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How often should you get a bass set-up????

Discussion in 'Hardware, Setup & Repair [BG]' started by suitlandkid2005, Apr 27, 2009.


  1. suitlandkid2005

    suitlandkid2005

    Sep 23, 2008
    I'm asking because you have players who will play there bass for a while or any instrument for that matter and it will still play fine and they won't have to worry about a set-up for a while. I had my beginner Ibanez and my ATK set-up by a luthier for the first time 2 weeks ago. Of course, they still play really well and there is no buzzing or anything else wrong. I was just wondering should there be a time when I should set them up again down the road even if they seem fine to me? Like 6 months or something?
     
  2. BioDriver

    BioDriver A Cinderella story

    Aug 29, 2008
    Austin, TX
    The best time to get a setup is when you feel like it needs one. Some stuff, like truss rod and bridge height adjustments can be done at home and can save you some cash.
     
  3. pjmuck

    pjmuck

    Feb 8, 2006
    New Joisey
    +1. There's really no specific timeline for when to get your bass setup, it's purely a feel thing, and the more you learn about how to do it on your own the easier it will be for you to recognize if and when it needs a setup and whether or not you're qualified to do it or not. At the very least you should learn how to adjust your saddle bridge intonation and height, and truss rod adjustments. (Get yourself a Peterson Strobe Stomp if you don't have one already). Once you learn that you're 95% of the way there, barring any other non-standard issues.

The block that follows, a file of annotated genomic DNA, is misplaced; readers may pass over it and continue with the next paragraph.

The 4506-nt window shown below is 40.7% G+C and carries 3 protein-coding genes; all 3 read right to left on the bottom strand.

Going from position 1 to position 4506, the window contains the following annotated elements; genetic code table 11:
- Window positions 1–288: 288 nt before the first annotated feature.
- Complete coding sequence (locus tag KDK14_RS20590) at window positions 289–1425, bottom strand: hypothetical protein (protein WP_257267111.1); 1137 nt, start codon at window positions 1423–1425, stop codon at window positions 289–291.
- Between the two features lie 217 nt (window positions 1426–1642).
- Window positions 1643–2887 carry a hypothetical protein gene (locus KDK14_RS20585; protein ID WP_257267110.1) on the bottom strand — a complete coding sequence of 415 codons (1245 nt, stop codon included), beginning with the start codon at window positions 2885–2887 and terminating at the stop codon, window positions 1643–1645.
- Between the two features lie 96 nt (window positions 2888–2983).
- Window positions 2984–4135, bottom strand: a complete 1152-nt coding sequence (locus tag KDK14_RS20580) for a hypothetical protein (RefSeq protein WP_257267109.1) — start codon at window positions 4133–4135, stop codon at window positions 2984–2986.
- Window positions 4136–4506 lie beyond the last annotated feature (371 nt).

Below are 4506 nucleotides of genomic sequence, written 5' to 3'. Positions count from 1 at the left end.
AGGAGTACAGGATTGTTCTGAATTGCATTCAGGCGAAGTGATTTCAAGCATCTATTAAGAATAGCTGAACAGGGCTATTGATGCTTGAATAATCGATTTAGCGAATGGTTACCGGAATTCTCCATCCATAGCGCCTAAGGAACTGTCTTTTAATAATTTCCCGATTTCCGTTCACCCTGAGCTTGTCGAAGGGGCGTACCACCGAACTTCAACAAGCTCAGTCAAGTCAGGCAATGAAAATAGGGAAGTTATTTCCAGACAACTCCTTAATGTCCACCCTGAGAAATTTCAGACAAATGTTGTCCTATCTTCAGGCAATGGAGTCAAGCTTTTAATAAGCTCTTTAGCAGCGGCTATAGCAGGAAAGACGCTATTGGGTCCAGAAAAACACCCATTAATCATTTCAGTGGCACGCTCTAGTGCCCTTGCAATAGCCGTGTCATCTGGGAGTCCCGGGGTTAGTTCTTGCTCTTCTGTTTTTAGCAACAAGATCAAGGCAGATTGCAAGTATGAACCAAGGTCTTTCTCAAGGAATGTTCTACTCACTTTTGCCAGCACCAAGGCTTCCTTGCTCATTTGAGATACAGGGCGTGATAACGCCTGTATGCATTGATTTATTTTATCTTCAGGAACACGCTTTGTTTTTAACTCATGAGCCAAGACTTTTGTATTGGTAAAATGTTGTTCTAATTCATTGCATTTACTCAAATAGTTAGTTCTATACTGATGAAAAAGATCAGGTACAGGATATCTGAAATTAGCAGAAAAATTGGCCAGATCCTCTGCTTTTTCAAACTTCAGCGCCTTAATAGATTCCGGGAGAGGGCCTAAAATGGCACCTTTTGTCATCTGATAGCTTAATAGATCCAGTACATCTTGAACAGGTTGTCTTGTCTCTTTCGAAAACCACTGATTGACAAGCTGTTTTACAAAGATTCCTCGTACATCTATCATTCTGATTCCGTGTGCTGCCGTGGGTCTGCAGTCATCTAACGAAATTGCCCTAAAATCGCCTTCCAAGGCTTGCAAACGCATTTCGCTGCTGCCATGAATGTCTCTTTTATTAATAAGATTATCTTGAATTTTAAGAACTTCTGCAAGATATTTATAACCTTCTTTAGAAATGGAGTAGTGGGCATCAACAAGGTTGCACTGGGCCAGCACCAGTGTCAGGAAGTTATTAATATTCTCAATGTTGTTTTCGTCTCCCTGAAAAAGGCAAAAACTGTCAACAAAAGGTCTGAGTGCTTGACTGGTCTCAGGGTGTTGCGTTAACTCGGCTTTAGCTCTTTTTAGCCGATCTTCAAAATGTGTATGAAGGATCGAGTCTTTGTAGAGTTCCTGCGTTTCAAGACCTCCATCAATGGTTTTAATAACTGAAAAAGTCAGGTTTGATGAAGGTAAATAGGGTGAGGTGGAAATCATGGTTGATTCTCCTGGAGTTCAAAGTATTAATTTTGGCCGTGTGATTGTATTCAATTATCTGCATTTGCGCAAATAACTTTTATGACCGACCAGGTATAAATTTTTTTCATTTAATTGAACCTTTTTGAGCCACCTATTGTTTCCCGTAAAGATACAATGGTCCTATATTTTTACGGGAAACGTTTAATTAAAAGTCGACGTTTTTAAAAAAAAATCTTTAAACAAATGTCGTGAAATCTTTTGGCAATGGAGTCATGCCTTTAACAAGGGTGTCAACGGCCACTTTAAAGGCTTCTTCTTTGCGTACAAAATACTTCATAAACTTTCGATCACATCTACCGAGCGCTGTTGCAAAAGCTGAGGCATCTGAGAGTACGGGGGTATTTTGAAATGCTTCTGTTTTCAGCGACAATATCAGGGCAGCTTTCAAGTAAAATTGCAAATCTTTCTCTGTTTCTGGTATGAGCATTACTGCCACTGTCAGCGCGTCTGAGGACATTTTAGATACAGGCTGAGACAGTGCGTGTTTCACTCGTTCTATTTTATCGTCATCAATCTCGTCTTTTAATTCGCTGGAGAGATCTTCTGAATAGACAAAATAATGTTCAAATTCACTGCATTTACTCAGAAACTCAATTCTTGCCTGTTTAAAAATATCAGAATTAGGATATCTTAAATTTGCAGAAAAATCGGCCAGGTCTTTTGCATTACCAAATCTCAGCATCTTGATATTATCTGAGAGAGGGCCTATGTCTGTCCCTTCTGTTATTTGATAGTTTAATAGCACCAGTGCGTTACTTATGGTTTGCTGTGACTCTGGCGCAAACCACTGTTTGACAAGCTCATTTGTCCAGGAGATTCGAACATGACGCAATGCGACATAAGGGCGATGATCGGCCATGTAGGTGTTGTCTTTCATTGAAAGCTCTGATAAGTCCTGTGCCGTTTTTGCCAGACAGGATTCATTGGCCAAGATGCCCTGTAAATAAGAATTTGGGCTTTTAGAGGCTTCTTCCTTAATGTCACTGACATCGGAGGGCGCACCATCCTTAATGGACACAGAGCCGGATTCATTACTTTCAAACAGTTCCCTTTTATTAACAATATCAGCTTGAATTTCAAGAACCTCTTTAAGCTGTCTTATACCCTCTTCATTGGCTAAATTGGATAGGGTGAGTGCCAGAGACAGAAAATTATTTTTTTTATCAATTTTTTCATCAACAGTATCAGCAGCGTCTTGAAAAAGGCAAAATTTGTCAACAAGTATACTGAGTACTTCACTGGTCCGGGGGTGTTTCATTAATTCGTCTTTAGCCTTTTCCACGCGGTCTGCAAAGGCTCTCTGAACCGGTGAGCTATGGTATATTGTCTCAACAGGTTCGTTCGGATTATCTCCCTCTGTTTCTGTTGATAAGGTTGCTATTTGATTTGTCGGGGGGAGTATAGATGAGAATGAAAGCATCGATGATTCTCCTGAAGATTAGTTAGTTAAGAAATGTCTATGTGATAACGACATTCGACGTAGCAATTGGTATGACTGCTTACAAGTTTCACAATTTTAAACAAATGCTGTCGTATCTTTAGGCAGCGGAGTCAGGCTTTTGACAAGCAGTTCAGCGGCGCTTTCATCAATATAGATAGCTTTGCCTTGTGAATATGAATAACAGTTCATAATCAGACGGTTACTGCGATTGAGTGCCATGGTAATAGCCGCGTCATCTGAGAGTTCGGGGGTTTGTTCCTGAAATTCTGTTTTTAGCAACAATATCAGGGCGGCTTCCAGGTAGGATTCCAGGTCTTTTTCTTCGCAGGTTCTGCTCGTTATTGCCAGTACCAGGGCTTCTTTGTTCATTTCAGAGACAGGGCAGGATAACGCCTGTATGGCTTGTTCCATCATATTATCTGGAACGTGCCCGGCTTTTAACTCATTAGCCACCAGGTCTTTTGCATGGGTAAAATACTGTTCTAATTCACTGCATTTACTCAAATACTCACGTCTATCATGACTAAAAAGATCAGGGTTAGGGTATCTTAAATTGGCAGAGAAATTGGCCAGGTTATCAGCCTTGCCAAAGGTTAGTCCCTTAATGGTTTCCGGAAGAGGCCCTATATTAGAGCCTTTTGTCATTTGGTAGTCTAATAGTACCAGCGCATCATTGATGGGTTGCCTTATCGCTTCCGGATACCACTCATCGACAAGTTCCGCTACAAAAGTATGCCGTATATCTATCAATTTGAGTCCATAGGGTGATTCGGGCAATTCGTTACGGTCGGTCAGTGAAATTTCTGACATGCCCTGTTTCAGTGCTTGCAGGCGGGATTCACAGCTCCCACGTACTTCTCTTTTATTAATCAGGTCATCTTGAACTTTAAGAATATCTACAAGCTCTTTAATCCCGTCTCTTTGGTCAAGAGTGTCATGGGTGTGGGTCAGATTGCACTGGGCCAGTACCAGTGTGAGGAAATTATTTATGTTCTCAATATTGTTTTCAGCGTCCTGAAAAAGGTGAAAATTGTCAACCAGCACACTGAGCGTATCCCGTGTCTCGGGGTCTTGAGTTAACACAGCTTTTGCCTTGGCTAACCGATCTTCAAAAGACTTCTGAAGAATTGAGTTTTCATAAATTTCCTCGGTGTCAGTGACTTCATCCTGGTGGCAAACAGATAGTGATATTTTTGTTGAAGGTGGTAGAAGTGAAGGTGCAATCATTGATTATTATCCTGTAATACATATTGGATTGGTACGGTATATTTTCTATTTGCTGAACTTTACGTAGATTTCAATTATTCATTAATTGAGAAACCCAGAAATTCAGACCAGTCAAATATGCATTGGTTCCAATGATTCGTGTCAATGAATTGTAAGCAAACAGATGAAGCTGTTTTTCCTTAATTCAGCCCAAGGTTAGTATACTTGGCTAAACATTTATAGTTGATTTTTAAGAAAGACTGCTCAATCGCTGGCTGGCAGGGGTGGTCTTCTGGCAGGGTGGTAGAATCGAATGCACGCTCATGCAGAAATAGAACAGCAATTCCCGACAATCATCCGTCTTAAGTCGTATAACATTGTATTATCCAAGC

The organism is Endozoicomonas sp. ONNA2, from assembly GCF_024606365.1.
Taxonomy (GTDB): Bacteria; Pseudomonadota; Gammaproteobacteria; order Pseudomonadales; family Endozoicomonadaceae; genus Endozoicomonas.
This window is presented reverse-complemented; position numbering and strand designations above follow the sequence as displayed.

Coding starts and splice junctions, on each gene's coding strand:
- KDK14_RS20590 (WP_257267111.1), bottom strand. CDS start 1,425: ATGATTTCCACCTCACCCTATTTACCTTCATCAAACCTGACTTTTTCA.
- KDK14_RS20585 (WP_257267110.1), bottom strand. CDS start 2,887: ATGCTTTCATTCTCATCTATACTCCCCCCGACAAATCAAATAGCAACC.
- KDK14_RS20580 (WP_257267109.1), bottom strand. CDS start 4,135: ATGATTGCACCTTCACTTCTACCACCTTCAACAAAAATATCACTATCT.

4. It really depends on the climate you live it.When I was on the East coast I'd have to do a set up maybe once,twice a year.

    Down here in Houston with the very high humidity I have to have them done anywhere from 4-6 times a year
     
  5. wnelson

    wnelson

    Aug 15, 2007
    dallas,tx
    i usually do a check up every 5 months or so,...so i can catch things in an early stage if anything is slipping.....this site saved me a ton of money on set up cost...the only thing i wont adjust is a truss rod...i dont trust my judgement enough yet:rollno: Ive also ran into alot of players that seem to think when thier intonation is off,they need to adjust thier truss rod...when really saddle adjustments is only needed....... hope it helps you as well

    http://www.tunemybass.com/bass_setup/
     
  6. BillyRay

    BillyRay Supporting Member

    Jan 20, 2008
    Quebec
    Depends on how much you play and gig and some instruments need setups more regularly than others.

    When it starts to feel off, it's usually time for a setup.
     
  7. KLEIN

    KLEIN

    Apr 4, 2009
    Lakewood CA
    Endorsing: Schecter Basses
    I had mine set up 10+ years ago. And it still is the same as when it was worked on. It all depends on how you take care of it.
     
  8. maggot_me

    maggot_me

    Mar 20, 2009
    maggot me

    yea it'll save ya some cash
     
  9. TheVoiceless

    TheVoiceless

    Jun 11, 2008
    New Jersey